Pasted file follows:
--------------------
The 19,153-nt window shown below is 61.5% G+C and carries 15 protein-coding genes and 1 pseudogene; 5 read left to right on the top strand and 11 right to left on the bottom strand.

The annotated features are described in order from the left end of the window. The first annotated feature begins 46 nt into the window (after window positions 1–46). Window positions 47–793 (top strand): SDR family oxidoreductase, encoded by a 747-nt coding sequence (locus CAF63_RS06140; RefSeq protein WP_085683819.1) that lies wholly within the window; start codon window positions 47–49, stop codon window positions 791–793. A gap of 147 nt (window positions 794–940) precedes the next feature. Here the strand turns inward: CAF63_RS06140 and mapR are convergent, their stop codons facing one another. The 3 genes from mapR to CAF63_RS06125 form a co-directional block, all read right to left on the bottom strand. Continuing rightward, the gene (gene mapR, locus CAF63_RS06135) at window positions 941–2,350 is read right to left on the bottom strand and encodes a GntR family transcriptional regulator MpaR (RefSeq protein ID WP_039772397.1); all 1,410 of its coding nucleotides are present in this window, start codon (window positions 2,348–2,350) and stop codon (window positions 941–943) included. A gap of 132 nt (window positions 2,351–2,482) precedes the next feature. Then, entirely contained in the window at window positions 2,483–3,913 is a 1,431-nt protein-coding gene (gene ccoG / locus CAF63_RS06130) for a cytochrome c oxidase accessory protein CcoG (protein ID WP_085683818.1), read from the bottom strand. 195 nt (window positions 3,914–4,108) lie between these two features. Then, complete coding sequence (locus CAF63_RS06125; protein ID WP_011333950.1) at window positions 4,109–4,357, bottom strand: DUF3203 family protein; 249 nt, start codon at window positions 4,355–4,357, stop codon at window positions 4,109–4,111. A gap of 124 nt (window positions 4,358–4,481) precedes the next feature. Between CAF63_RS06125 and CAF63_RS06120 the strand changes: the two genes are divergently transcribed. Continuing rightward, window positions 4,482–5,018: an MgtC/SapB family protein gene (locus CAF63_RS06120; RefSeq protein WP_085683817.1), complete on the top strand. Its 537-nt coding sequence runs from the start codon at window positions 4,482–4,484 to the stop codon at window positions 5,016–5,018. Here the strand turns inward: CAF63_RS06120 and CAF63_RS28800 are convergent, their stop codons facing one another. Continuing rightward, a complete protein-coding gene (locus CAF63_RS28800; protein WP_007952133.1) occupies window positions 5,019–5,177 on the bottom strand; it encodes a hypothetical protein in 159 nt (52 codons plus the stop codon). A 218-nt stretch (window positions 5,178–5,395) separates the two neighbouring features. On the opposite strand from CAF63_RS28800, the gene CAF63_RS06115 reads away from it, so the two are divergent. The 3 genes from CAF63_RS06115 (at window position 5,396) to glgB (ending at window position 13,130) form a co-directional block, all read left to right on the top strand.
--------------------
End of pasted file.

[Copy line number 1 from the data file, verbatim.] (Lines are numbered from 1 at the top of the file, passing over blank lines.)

The 19,153-nt window shown below is 61.5% G+C and carries 15 protein-coding genes and 1 pseudogene; 5 read left to right on the top strand and 11 right to left on the bottom strand.